The chapter Visual networks: Learning and photosharing by Guy Merchant (2010) is one of those articles where you have a quiet but significant thought pop into your head like, Oh, so that’s what I’ve been doing. Up to this point, you didn’t have words to describe it, you just participated blissfully. In this case I would call it a New Social Paradigm, or something lofty like that. The part that made me wake up is when Merchant said:
“Flikr is designed so that sophisticated social networking tools—such as privacy controls, comment displays, photo sequencing, and category labels—are placed at the disposal of the individual.” (2010, p. 83)
It took five pages, by the way, for me to arrive at this epiphany. With Web 2.0, we’ve developed new social habits through voluntary levels of participation. How we choose to interact, share, and invest in a network demonstrates the level of communication we wish to have with our circles of friends, family, professionals, or like-minded enthusiasts. And even more, Flikr and other social/user generated content systems are made that way by design. And we like it that way—choosing our levels of connection.
Merchant (2010) draws an interesting visual when he describes the contributions to the Flikr spaces as making up a “fabric” (as cited in Merchant, 2010, p. 84), demonstrating that these systems aren’t hierarchical in any way, but more akin to something intertwined. Our images, comments, technical expertise and our shared information become the many strands that weave a larger community. I especially like how he described the way image sharing was just one part of the community and that comments, notes, and mail exchanged between members is “the lifeblood of the social network” (2010, p. 89). These connections are further enriched by bonding within smaller groups, that have, in turn, resulted in group events or “meets” in the real world for social interaction. Very exciting!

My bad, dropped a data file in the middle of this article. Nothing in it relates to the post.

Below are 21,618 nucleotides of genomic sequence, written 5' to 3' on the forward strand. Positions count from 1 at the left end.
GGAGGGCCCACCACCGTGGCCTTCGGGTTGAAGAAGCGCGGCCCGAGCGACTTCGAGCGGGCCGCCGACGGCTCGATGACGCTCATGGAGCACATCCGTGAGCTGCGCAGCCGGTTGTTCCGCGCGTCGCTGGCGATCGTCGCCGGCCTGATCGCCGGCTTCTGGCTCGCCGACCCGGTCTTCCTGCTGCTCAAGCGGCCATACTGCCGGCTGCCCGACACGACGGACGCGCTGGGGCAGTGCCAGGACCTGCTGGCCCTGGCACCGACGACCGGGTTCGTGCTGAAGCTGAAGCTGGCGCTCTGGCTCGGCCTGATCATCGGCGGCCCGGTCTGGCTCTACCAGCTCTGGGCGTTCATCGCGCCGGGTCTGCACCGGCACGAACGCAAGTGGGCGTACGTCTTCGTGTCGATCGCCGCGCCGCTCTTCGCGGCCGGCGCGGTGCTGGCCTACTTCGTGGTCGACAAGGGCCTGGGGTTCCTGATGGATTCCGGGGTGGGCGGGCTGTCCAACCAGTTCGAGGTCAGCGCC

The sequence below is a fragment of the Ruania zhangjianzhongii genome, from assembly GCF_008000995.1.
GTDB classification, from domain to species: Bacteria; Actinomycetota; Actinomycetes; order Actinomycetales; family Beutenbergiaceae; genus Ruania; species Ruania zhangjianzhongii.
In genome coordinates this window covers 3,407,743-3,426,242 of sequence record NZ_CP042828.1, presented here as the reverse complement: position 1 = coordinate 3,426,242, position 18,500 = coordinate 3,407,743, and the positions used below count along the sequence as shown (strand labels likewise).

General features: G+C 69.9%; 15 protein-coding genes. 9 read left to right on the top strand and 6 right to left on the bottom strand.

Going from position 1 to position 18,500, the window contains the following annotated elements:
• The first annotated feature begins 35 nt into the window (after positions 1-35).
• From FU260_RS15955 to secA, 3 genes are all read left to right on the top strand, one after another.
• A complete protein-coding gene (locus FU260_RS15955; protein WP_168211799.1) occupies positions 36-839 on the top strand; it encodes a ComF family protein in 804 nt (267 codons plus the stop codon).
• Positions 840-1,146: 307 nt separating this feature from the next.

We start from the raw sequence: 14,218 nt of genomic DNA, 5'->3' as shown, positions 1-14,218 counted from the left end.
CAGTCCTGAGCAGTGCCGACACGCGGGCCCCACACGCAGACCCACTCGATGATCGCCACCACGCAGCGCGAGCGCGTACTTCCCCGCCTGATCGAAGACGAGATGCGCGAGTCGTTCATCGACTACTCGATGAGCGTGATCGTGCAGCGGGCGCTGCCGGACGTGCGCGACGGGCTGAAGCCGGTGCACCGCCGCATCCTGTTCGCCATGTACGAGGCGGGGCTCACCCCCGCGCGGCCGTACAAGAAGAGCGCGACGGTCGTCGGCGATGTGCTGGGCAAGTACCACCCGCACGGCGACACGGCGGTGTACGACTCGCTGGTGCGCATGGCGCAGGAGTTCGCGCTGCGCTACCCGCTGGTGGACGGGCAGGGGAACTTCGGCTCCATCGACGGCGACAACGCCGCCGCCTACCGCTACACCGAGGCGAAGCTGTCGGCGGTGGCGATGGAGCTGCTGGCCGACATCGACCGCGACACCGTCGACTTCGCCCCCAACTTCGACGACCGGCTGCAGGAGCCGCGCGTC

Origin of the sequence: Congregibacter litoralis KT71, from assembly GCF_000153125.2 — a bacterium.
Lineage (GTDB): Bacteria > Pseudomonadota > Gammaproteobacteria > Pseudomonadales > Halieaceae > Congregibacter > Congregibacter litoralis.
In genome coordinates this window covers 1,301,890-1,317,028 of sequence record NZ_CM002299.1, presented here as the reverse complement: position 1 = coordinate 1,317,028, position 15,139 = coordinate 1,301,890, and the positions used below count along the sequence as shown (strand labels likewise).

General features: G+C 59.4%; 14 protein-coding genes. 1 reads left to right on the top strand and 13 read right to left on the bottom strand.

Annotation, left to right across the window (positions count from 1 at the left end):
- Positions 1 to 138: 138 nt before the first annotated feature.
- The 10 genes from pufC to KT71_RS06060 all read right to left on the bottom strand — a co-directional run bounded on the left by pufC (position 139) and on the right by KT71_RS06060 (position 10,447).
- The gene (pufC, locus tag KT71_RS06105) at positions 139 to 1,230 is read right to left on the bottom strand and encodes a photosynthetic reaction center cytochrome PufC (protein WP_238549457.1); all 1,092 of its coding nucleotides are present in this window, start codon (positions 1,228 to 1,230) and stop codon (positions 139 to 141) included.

The last section of the chapter focuses on using Flikr in an educational context. I was immediately drawn to the group annotating capabilities described with using Voicethread, but also the visual literacy aspect through syntactical and semantic elements put forth by Bamford (as cited in Merchant, 2010, p. 98). This ties into my studies in web literacy for ELA and also the library space for teaching media strategies on how to critically view images in context.
Normally I use Flikr for getting embed codes for other media projects, but I see now that I greatly underutilize this Web 2.0 learning tool. It has so much more potential for not only being an enriching artistic space, but a great asset in the classroom. Two things that attracted me to Flikr is the ability for customization of pages, making areas unique and artistically expressive, as well as the incorporation into other online spaces. Suffice it to say, this will be a resource that I refer back to for inspiration in the future.